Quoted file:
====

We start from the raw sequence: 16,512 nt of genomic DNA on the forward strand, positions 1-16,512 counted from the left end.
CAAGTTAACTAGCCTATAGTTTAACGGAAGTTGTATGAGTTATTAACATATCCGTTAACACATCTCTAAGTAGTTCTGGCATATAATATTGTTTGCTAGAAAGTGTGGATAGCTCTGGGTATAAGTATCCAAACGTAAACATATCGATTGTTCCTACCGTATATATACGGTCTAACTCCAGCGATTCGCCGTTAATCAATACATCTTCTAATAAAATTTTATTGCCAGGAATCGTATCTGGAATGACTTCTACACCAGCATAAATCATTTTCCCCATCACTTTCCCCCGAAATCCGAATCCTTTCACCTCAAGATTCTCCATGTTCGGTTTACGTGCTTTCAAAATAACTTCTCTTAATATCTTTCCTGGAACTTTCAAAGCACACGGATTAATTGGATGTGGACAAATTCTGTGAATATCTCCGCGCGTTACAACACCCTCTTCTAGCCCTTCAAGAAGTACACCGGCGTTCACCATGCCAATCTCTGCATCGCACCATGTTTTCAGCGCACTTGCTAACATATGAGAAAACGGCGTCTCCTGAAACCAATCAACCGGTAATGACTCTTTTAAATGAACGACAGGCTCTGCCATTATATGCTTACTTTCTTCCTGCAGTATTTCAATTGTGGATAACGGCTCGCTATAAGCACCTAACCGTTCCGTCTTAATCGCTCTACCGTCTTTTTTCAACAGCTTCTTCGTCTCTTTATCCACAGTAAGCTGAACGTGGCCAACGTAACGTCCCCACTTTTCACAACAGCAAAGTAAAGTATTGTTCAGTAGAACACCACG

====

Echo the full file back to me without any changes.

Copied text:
We start from the raw sequence: 16,512 nt of genomic DNA on the forward strand, positions 1-16,512 counted from the left end.
CAAGTTAACTAGCCTATAGTTTAACGGAAGTTGTATGAGTTATTAACATATCCGTTAACACATCTCTAAGTAGTTCTGGCATATAATATTGTTTGCTAGAAAGTGTGGATAGCTCTGGGTATAAGTATCCAAACGTAAACATATCGATTGTTCCTACCGTATATATACGGTCTAACTCCAGCGATTCGCCGTTAATCAATACATCTTCTAATAAAATTTTATTGCCAGGAATCGTATCTGGAATGACTTCTACACCAGCATAAATCATTTTCCCCATCACTTTCCCCCGAAATCCGAATCCTTTCACCTCAAGATTCTCCATGTTCGGTTTACGTGCTTTCAAAATAACTTCTCTTAATATCTTTCCTGGAACTTTCAAAGCACACGGATTAATTGGATGTGGACAAATTCTGTGAATATCTCCGCGCGTTACAACACCCTCTTCTAGCCCTTCAAGAAGTACACCGGCGTTCACCATGCCAATCTCTGCATCGCACCATGTTTTCAGCGCACTTGCTAACATATGAGAAAACGGCGTCTCCTGAAACCAATCAACCGGTAATGACTCTTTTAAATGAACGACAGGCTCTGCCATTATATGCTTACTTTCTTCCTGCAGTATTTCAATTGTGGATAACGGCTCGCTATAAGCACCTAACCGTTCCGTCTTAATCGCTCTACCGTCTTTTTTCAACAGCTTCTTCGTCTCTTTATCCACAGTAAGCTGAACGTGGCCAACGTAACGTCCCCACTTTTCACAACAGCAAAGTAAAGTATTGTTCAGTAGAACACCACG